But oil exploration and development in Iraq could not begin without a new, sounder concession granted by the government. For one thing, Washington consistently refused to recognize the validity of the 1914 grant to the Turkish Petroleum Company. Allen Dulles, the chief of the Division of Near Eastern Affairs in the State Department, carefully monitored the long negotiations for the U.S. government. In 1924, he told Teagle that the United States government believed that the Turkish Petroleum Company’s claim to a concession was “invalid.” As Dulles had explained on another occasion, “The information we have is sufficient to knock the case of the Turkish Petroleum Company into a cocked hat.” Yet the various Iraqi cabinets, fearful of nationalistic sentiments and domestic criticism—which sometimes expressed itself in the form of assassination—were most reluctant to take responsibility for signing over a revised concession to the foreigners. Negotiations between the Turkish Petroleum Company and the Iraqi government were, thus, slow, difficult, and invariably bitter. But at last, on March 14, 1925, a new concession agreement was signed. It satisfied the American government; it gave the illusion of holding open the Open Door. But that last, Gulbenkian later noted, was mere “eyewash.”15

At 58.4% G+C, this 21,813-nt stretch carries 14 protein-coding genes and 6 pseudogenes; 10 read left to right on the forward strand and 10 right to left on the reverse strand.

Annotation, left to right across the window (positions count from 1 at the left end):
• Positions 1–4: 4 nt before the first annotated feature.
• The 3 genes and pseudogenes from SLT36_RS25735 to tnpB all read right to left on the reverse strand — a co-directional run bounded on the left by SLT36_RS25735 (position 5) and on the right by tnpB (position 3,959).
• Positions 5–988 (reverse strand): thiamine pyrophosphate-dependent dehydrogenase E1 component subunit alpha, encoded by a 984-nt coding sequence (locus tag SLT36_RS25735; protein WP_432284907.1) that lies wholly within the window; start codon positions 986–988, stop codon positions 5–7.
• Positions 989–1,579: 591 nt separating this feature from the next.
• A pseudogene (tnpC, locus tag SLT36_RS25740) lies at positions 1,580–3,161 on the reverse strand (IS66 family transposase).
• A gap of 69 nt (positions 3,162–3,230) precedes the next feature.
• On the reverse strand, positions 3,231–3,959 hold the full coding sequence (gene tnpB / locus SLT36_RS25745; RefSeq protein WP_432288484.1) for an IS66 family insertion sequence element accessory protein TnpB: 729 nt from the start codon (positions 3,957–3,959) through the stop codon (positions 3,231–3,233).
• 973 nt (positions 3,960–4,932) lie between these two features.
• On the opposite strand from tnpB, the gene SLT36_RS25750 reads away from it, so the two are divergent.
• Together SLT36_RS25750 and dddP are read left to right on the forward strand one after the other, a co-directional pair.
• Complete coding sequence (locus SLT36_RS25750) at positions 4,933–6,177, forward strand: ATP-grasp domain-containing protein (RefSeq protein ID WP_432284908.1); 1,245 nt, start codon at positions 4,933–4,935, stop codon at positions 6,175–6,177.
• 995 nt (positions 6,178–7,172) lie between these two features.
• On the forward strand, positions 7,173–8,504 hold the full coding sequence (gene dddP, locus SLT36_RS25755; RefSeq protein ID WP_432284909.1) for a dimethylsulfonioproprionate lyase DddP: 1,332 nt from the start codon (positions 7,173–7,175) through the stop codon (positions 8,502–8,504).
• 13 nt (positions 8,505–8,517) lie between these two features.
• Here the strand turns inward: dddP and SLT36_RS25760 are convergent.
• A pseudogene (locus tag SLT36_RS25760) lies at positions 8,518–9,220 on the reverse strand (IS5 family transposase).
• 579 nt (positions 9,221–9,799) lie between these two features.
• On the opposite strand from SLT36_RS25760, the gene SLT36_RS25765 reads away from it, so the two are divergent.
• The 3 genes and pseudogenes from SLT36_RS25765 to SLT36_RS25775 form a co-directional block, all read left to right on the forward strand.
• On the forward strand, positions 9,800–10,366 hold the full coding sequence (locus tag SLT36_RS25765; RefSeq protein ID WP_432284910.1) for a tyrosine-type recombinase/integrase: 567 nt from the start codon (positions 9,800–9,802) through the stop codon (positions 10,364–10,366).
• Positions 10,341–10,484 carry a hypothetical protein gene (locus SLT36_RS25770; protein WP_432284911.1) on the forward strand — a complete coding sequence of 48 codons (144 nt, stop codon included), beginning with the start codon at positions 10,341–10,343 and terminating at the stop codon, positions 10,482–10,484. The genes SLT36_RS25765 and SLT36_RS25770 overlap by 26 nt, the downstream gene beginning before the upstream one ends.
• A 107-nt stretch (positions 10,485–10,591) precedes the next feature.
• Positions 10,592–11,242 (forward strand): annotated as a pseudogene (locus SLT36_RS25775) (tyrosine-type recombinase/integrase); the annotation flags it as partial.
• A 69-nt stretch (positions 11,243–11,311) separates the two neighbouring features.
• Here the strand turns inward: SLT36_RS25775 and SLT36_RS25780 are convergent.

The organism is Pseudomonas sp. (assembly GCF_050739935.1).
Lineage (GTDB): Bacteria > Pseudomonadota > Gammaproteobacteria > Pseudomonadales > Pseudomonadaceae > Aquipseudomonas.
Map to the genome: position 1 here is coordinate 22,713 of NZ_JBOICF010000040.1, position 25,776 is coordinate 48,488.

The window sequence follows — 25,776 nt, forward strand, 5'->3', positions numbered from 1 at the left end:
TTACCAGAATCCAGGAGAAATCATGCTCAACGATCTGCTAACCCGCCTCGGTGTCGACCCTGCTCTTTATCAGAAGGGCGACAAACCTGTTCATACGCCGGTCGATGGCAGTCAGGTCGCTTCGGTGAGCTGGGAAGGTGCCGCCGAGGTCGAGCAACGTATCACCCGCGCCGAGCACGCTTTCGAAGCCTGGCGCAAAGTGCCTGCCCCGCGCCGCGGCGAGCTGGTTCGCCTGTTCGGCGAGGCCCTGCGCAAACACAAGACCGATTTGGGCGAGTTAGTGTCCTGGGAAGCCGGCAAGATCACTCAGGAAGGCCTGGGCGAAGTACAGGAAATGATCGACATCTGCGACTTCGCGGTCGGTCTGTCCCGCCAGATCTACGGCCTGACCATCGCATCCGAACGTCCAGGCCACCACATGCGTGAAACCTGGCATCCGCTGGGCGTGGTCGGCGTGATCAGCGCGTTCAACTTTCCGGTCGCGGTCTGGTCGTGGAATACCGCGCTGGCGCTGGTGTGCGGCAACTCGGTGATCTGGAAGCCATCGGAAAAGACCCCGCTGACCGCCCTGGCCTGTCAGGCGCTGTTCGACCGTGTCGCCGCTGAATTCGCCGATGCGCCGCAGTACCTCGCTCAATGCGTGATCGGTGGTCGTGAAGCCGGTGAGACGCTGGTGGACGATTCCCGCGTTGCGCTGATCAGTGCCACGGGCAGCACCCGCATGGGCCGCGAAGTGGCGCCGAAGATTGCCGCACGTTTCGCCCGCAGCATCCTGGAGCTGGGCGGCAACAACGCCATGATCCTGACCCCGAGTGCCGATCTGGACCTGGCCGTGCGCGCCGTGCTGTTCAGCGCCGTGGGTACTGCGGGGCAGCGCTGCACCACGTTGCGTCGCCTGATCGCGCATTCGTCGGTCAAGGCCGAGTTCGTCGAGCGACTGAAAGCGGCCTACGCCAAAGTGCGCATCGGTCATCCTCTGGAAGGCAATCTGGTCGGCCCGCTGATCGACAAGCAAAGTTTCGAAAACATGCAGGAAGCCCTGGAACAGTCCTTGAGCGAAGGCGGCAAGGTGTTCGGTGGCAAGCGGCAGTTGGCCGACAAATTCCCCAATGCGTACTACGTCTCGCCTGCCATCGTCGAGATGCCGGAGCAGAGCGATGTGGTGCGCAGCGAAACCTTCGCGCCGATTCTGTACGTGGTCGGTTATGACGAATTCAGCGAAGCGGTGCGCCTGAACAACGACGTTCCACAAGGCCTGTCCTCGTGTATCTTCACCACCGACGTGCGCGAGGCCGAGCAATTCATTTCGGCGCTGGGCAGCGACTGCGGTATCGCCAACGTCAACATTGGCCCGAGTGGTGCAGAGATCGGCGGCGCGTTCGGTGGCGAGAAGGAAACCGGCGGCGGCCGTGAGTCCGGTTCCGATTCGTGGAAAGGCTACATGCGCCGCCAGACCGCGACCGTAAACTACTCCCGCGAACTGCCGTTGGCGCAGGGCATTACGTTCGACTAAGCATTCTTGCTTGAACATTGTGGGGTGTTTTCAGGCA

Everything seemed settled at last, even the boundary with Turkey, except for one stumbling block—Calouste Gulbenkian and his 5 percent. Throughout the negotiations, Gulbenkian had remained a strange, solitary figure. He went to great lengths to avoid meetings, but scrutinized every word of memoranda, and replied with a torrent of telegrams. Isolation also marked his personal connections. “Oil friendships are very slippery,” he once said. That certainly proved true of his formerly close business relationship with Deterding, which ruptured in the middle 1920s. “We worked most harmoniously for over twenty years,” Gulbenkian later explained, “but, as it has very often been the case in the oil business, personal jealousies, divergencies of opinions separated us.” Others said that their quarrel was the result of a struggle for the affections of a White Russian lady, Lydia Pavlova, former wife of a Czarist general. For a time the two men collaborated on that lady, as on oil. Once, when Deterding found that he could not come up with the three hundred thousand dollars he owed Cartier’s for the emeralds he had impulsively bought for her, Gulbenkian arranged a bridging credit until Deterding’s next draw from Royal Dutch/Shell. But, in due course, Lydia Pavlova became the second Mrs. Deterding, and the outcome led to bad blood between the two men. Deterding and Gulbenkian also had a nasty dispute over the profits from a Venezuelan oil company that Gulbenkian had brought to the Royal Dutch/Shell Group. Deeper questions of ego were at stake, as well. At least, that was the view of Nubar Gulbenkian, who had the unique vantage point of having been personal assistant both to his father and to Deterding—leaving the latter position only when the two men angrily severed their relationship. As Nubar explained, Deterding came to resent the “persnickety interference” of Gulbenkian, while Gulbenkian could not stand the “overbearing grandeur of Deterding.”